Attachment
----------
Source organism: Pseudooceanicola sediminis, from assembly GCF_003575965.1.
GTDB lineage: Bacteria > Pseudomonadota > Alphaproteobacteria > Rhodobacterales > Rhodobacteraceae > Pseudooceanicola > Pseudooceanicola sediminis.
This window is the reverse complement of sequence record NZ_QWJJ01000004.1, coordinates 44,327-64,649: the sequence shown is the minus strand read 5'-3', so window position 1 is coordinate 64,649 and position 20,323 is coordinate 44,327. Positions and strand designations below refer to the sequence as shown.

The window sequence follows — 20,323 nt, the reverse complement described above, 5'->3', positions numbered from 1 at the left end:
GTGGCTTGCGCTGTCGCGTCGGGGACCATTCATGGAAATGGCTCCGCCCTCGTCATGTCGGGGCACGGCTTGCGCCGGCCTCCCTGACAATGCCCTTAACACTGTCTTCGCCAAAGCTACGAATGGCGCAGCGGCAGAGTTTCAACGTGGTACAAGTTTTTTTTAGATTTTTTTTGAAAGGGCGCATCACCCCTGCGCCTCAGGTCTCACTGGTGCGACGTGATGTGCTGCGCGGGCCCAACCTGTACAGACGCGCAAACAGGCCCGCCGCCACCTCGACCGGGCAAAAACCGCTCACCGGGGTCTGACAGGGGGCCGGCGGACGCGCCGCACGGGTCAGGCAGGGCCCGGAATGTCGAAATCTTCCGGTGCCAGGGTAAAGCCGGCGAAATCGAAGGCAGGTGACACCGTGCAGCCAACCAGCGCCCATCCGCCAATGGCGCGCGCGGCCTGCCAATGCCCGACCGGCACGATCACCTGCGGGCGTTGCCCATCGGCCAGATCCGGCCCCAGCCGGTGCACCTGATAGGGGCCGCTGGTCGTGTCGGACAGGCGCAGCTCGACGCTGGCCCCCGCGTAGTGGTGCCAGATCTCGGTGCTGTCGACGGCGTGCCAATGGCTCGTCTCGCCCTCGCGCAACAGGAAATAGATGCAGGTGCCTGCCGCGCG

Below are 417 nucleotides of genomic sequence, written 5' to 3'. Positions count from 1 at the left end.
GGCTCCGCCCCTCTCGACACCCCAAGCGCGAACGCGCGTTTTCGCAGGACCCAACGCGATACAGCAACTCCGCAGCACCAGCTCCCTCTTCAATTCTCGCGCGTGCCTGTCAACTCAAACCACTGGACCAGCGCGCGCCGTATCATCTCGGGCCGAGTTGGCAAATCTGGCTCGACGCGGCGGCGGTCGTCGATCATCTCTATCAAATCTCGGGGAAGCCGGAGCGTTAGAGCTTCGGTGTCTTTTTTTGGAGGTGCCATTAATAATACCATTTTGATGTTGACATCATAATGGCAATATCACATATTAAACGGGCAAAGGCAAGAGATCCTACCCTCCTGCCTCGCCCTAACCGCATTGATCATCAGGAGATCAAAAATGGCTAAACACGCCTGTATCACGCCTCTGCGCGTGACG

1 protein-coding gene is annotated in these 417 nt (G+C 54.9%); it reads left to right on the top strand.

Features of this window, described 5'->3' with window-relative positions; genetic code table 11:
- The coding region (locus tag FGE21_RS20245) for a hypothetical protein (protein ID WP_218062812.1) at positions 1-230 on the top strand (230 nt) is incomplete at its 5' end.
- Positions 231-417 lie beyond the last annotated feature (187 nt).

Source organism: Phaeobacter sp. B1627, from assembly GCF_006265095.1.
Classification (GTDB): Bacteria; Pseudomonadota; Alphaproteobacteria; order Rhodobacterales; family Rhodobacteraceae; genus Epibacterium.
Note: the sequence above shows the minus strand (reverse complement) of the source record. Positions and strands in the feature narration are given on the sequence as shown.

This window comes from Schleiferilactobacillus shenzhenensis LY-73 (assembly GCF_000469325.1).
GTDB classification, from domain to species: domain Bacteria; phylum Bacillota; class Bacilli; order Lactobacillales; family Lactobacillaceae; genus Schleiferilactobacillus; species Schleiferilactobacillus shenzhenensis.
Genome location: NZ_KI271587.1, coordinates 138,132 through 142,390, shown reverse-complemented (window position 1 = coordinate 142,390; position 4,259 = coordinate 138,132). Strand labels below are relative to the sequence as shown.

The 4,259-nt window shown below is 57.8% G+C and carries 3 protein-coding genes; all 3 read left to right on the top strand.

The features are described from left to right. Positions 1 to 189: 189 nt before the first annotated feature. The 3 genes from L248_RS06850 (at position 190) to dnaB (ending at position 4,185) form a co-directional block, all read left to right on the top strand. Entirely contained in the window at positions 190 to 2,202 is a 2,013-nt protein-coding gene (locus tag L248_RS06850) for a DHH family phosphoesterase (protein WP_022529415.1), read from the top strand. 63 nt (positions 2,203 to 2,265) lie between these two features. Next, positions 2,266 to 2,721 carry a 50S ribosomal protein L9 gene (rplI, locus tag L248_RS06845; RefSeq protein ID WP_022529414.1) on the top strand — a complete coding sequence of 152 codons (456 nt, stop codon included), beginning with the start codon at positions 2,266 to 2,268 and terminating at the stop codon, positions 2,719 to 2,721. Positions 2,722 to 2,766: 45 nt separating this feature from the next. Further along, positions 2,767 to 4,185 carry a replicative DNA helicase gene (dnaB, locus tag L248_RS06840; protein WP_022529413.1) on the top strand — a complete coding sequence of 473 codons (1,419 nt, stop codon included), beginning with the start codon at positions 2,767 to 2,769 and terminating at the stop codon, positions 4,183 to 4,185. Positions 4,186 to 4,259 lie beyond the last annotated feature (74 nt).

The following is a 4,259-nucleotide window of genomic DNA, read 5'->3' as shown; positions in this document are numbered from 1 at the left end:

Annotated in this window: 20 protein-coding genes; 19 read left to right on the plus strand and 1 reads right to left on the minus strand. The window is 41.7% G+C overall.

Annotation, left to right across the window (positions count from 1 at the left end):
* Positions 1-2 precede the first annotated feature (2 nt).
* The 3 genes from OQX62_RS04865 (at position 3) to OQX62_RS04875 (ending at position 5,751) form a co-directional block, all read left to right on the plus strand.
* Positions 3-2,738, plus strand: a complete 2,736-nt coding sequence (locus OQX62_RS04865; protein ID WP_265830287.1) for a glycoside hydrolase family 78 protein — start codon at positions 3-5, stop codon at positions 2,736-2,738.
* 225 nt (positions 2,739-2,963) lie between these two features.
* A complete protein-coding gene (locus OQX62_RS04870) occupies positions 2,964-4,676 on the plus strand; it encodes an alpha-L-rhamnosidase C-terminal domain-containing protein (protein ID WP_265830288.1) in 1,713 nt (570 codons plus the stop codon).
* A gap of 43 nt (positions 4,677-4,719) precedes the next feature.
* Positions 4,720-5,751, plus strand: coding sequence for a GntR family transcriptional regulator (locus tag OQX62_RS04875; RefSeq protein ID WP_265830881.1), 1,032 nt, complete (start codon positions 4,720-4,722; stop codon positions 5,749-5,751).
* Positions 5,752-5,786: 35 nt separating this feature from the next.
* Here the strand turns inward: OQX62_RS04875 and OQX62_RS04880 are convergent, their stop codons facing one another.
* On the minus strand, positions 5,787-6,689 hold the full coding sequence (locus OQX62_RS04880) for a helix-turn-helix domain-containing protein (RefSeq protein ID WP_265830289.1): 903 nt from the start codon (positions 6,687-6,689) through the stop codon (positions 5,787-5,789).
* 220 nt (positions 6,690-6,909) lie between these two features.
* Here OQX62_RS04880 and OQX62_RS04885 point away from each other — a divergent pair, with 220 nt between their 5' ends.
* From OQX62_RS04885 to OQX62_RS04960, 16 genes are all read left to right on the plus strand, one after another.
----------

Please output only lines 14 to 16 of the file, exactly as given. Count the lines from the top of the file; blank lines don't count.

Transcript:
Note: the sequence above shows the minus strand (reverse complement) of the source record. Positions and strands in the feature narration are given on the sequence as shown.

This window comes from Schleiferilactobacillus shenzhenensis LY-73 (assembly GCF_000469325.1).
GTDB classification, from domain to species: domain Bacteria; phylum Bacillota; class Bacilli; order Lactobacillales; family Lactobacillaceae; genus Schleiferilactobacillus; species Schleiferilactobacillus shenzhenensis.